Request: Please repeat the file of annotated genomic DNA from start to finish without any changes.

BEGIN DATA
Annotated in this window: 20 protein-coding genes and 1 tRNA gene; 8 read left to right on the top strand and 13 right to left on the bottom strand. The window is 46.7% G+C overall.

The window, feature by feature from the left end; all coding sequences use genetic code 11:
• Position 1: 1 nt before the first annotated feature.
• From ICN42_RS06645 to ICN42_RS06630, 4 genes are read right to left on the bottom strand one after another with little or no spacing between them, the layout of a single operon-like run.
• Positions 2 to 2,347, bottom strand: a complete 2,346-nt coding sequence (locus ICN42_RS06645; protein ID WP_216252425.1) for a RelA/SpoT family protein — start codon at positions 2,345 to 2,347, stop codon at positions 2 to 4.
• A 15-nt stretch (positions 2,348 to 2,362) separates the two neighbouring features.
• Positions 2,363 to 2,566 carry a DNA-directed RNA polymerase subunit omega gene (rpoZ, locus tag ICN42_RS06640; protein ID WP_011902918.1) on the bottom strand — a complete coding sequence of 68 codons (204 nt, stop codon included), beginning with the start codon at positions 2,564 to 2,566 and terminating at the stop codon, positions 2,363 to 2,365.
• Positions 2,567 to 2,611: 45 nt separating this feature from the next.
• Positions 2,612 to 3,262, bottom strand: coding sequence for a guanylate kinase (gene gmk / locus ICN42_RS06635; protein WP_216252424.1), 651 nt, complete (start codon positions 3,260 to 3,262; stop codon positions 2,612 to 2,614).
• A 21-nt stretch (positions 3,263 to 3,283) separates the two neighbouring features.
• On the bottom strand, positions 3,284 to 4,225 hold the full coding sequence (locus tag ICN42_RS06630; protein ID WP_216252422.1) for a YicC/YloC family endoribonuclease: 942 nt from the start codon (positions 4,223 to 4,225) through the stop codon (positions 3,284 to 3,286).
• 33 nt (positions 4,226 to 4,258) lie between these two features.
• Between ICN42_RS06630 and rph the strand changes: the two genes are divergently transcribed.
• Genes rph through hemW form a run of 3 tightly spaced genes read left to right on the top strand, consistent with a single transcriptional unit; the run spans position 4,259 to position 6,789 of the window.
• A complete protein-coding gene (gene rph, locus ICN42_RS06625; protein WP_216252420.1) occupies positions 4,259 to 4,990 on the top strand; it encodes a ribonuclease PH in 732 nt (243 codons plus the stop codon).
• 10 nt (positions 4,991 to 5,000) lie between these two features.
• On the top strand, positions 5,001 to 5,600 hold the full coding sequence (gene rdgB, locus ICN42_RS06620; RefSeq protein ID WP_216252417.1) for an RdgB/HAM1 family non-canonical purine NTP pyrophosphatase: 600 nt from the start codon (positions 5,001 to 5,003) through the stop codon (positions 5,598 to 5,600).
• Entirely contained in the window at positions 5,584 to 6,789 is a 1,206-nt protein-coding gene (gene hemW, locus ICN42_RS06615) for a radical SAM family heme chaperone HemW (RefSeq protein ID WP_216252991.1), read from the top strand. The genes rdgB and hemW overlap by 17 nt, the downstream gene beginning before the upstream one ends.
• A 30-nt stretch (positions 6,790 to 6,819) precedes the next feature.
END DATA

Annotated in this window: 20 protein-coding genes and 1 tRNA gene; 8 read left to right on the top strand and 13 right to left on the bottom strand. The window is 46.7% G+C overall.

The window, feature by feature from the left end; all coding sequences use genetic code 11:
• Position 1: 1 nt before the first annotated feature.
• From ICN42_RS06645 to ICN42_RS06630, 4 genes are read right to left on the bottom strand one after another with little or no spacing between them, the layout of a single operon-like run.
• Positions 2 to 2,347, bottom strand: a complete 2,346-nt coding sequence (locus ICN42_RS06645; protein ID WP_216252425.1) for a RelA/SpoT family protein — start codon at positions 2,345 to 2,347, stop codon at positions 2 to 4.
• A 15-nt stretch (positions 2,348 to 2,362) separates the two neighbouring features.
• Positions 2,363 to 2,566 carry a DNA-directed RNA polymerase subunit omega gene (rpoZ, locus tag ICN42_RS06640; protein ID WP_011902918.1) on the bottom strand — a complete coding sequence of 68 codons (204 nt, stop codon included), beginning with the start codon at positions 2,564 to 2,566 and terminating at the stop codon, positions 2,363 to 2,365.
• Positions 2,567 to 2,611: 45 nt separating this feature from the next.
• Positions 2,612 to 3,262, bottom strand: coding sequence for a guanylate kinase (gene gmk / locus ICN42_RS06635; protein WP_216252424.1), 651 nt, complete (start codon positions 3,260 to 3,262; stop codon positions 2,612 to 2,614).
• A 21-nt stretch (positions 3,263 to 3,283) separates the two neighbouring features.
• On the bottom strand, positions 3,284 to 4,225 hold the full coding sequence (locus tag ICN42_RS06630; protein ID WP_216252422.1) for a YicC/YloC family endoribonuclease: 942 nt from the start codon (positions 4,223 to 4,225) through the stop codon (positions 3,284 to 3,286).
• 33 nt (positions 4,226 to 4,258) lie between these two features.
• Between ICN42_RS06630 and rph the strand changes: the two genes are divergently transcribed.
• Genes rph through hemW form a run of 3 tightly spaced genes read left to right on the top strand, consistent with a single transcriptional unit; the run spans position 4,259 to position 6,789 of the window.
• A complete protein-coding gene (gene rph, locus ICN42_RS06625; protein WP_216252420.1) occupies positions 4,259 to 4,990 on the top strand; it encodes a ribonuclease PH in 732 nt (243 codons plus the stop codon).
• 10 nt (positions 4,991 to 5,000) lie between these two features.
• On the top strand, positions 5,001 to 5,600 hold the full coding sequence (gene rdgB, locus ICN42_RS06620; RefSeq protein ID WP_216252417.1) for an RdgB/HAM1 family non-canonical purine NTP pyrophosphatase: 600 nt from the start codon (positions 5,001 to 5,003) through the stop codon (positions 5,598 to 5,600).
• Entirely contained in the window at positions 5,584 to 6,789 is a 1,206-nt protein-coding gene (gene hemW, locus ICN42_RS06615) for a radical SAM family heme chaperone HemW (RefSeq protein ID WP_216252991.1), read from the top strand. The genes rdgB and hemW overlap by 17 nt, the downstream gene beginning before the upstream one ends.
• A 30-nt stretch (positions 6,790 to 6,819) precedes the next feature.